Asian stocks sink after Wall Street tech sell-off

Asian stocks sank Tuesday after a tech sell-off dragged Wall Street lower.

KEEPING SCORE: Tokyo’s Nikkei 225 tumbled 3.2 percent to 21,554.45 and Hong Kong’s Hang Seng lost 1.1 percent. The Shanghai Composite Index was off 0.2 percent at 2,625.37 and Sydney’s S&P-ASX 200 gave up 1.9 percent to 5,825.60. Seoul’s Kospi retreated 1.6 percent to 2,047.10 and benchmarks in New Zealand, Taiwan and Southeast Asia also declined.

WALL STREET: A sell-off in technology companies knocked more than 600 points off the Dow Jones Industrial Average. The wave of selling snared big names including Apple, Amazon and Goldman Sachs. Banks, consumer-focused companies, and media and communications stocks all took heavy losses. That, in turn, weighed on chipmakers. The Standard & Poor’s 500 index lost 2 percent to 2,726.22. The Dow gave up 2.3 percent to 25,387.18. It was down briefly by 648 points. The Nasdaq composite slid 2.8 percent to 7,200.87.

APPLE: The tech stock tumble followed an analyst report that suggested Apple significantly cut back orders from one of its suppliers. That fueled questions about the outlook for tech industries and U.S. economic growth. Apple fell 5 percent after Wells Fargo analysts said the iPhone maker is the unnamed customer that optical communications company Lumentum Holdings said was significantly reducing orders. Shares in Lumentum plunged 33 percent.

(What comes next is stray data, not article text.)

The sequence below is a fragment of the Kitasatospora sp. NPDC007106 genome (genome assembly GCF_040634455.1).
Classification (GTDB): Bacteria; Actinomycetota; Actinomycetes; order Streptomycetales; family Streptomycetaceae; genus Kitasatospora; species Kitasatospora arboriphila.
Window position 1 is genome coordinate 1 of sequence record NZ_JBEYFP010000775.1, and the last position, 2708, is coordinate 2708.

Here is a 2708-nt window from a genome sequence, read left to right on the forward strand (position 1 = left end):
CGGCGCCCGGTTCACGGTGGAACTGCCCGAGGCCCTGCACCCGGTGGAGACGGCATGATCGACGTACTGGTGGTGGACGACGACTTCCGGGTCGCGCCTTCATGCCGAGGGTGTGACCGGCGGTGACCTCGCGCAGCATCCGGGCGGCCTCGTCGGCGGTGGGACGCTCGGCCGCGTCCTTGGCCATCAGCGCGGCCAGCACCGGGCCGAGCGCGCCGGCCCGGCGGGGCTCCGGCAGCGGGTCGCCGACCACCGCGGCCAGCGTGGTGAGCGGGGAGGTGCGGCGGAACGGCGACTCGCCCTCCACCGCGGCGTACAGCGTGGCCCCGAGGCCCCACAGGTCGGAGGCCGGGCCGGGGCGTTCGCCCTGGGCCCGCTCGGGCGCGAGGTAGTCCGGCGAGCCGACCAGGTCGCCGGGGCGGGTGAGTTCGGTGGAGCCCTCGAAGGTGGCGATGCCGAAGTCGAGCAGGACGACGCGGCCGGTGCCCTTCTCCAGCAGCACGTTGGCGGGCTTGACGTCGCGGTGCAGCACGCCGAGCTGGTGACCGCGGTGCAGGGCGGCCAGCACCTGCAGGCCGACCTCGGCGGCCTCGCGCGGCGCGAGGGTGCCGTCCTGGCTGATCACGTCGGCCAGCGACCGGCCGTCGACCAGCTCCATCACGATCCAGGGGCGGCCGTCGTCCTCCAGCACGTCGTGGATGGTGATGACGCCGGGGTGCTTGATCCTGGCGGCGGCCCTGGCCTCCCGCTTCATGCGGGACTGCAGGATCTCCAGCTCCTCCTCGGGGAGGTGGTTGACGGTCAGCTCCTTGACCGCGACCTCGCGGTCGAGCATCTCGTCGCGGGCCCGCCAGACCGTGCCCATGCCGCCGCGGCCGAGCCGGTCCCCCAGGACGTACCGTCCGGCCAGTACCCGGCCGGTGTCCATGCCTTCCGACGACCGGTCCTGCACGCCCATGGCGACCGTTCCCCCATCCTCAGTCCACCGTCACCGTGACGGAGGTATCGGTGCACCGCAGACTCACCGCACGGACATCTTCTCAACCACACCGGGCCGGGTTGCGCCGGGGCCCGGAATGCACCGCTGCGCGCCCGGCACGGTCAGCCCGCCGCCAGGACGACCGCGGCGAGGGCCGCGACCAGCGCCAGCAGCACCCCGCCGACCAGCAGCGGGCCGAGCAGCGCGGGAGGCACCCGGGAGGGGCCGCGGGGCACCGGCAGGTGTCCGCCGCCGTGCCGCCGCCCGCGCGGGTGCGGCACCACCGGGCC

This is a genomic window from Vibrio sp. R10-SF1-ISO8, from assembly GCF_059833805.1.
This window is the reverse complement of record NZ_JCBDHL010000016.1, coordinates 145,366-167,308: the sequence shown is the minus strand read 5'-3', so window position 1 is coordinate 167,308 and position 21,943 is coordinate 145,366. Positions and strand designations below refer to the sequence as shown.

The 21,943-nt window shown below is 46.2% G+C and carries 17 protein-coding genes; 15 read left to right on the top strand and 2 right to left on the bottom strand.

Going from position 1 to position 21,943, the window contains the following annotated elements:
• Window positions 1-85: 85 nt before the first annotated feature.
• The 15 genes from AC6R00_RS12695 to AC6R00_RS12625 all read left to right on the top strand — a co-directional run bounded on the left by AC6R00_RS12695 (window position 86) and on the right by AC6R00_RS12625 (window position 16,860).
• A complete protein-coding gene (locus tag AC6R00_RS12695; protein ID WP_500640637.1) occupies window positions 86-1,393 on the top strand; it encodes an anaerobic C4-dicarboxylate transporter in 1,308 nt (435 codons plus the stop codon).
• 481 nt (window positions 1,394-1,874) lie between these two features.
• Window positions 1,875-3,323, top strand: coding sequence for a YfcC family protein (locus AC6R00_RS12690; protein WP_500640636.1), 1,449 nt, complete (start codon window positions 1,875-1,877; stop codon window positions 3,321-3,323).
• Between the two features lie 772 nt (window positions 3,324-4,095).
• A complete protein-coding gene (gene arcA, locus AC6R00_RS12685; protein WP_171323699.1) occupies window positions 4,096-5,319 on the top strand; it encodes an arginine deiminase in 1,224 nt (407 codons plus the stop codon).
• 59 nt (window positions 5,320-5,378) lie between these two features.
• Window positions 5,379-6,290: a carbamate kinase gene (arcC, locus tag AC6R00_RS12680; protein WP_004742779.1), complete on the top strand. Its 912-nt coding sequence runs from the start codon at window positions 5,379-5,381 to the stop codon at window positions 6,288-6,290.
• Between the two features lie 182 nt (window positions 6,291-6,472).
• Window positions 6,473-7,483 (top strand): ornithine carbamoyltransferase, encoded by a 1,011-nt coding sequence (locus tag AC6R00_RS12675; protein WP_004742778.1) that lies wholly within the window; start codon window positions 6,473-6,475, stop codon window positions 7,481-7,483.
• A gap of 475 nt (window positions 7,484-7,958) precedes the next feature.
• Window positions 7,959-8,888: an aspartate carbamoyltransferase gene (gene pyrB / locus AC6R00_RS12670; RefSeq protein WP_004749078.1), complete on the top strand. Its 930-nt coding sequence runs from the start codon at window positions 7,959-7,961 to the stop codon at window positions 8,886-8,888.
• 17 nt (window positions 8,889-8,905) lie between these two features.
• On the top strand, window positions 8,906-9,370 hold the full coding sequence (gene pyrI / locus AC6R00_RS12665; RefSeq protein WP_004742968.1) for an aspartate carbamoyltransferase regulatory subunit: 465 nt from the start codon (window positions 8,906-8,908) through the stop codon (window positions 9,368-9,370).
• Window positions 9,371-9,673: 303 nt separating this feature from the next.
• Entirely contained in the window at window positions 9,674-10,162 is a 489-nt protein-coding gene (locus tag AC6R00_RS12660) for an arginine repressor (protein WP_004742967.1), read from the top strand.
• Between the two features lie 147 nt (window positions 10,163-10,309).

ANALYST’S TAKE: “The U.S. morning sell-off in the tech sector triggered the equity rout,” said Stephen Innes of OANDA in a report. “It is hard to overlook the global growth slowdown, while the Trump administration seems set to exert pressure on China trade.” A stronger U.S. dollar usually acts as a “wrecking ball through Asian equities.”

OPEC: Saudi Arabia said the oil cartel and allied crude producers will likely need to cut supplies, perhaps by as much as 1 million barrels of oil a day, to rebalance the market after U.S. sanctions failed to cut Iran’s output. Khalid al-Falih’s comments showed the balancing act U.S. allies face in dealing with President Donald Trump’s actions. Trump has demanded OPEC increase production to drive down U.S. gasoline prices. Al-Falih, who on Sunday said the kingdom would cut production by more than 500,000 barrels per day in December, said Saudi Arabia gave customers “100 percent of what they asked for.” That appeared to be a veiled reference to Trump.

ENERGY: Benchmark U.S. crude fell 78 cents to $59.15 per barrel in electronic trading on the New York Mercantile Exchange. The contract sank 26 cents on Monday to $59.93. Brent crude, used to price international oils, lost 69 cents to $69.43 in London. It declined 6 cents the previous session to $70.12.

CURRENCY: The dollar declined to 113.89 yen from Monday’s 113.84 yen. The euro gained to $1.1241 from $1.1218.

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